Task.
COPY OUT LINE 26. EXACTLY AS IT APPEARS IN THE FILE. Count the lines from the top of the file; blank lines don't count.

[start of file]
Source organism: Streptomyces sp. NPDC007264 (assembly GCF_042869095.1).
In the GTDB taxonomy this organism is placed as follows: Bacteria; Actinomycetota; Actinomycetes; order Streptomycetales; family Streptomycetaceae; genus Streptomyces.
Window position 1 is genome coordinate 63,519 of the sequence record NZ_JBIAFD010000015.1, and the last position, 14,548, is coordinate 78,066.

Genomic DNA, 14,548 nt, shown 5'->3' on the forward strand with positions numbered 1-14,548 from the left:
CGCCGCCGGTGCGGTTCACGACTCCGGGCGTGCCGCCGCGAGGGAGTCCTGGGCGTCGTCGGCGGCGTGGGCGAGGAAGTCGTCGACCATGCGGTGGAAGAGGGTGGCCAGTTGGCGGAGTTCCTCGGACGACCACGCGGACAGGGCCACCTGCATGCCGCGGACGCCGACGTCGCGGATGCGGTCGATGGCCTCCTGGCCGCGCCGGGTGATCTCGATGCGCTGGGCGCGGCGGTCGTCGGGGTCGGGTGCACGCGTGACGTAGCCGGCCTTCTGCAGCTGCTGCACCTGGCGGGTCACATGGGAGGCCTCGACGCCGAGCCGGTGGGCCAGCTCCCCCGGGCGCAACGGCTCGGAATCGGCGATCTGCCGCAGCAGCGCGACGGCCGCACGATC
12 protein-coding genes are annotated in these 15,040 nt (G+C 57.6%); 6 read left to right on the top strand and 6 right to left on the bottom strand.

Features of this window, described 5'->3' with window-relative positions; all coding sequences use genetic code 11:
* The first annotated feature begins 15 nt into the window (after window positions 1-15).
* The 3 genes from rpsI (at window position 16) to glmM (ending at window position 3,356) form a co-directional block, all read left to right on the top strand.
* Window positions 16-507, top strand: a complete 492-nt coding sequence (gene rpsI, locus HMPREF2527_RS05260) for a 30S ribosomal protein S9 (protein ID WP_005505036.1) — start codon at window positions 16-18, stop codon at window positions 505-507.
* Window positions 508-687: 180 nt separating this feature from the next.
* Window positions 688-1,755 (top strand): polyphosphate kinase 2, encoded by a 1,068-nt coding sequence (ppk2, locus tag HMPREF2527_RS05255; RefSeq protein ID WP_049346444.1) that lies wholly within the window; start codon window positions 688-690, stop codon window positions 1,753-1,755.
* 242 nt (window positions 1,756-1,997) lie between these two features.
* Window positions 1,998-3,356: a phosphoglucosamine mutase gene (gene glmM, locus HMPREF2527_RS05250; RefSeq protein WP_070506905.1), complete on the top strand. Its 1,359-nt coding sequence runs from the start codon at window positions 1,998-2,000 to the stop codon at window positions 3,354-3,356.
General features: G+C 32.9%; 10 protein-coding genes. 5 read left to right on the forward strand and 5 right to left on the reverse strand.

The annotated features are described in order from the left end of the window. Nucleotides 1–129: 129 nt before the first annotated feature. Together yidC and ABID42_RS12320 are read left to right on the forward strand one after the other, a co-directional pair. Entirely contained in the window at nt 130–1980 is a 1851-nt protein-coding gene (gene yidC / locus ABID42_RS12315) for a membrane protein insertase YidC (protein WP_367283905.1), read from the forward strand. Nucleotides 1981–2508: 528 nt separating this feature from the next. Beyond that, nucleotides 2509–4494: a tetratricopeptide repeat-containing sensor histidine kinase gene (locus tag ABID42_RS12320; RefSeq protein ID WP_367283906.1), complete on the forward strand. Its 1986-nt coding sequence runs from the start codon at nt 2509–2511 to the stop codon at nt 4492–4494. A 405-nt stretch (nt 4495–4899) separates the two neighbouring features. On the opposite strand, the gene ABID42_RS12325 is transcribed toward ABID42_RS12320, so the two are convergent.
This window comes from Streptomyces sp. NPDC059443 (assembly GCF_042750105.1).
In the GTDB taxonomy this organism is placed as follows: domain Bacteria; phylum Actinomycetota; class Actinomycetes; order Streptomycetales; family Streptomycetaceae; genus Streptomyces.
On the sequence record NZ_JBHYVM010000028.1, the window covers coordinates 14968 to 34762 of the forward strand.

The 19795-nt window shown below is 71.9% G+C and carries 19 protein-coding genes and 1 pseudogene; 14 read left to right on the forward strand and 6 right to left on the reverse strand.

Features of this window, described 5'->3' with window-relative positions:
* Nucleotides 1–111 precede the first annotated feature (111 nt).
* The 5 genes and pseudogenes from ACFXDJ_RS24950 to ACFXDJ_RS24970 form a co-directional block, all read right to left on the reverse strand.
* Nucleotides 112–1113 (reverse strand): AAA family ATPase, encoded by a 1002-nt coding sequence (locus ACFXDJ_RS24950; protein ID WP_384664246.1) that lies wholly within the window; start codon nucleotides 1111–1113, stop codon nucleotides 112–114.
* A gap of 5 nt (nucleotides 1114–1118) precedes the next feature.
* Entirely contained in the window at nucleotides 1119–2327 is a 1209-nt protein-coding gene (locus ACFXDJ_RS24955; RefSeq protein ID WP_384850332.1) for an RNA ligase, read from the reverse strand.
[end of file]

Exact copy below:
* Entirely contained in the window at nucleotides 1119–2327 is a 1209-nt protein-coding gene (locus ACFXDJ_RS24955; RefSeq protein ID WP_384850332.1) for an RNA ligase, read from the reverse strand.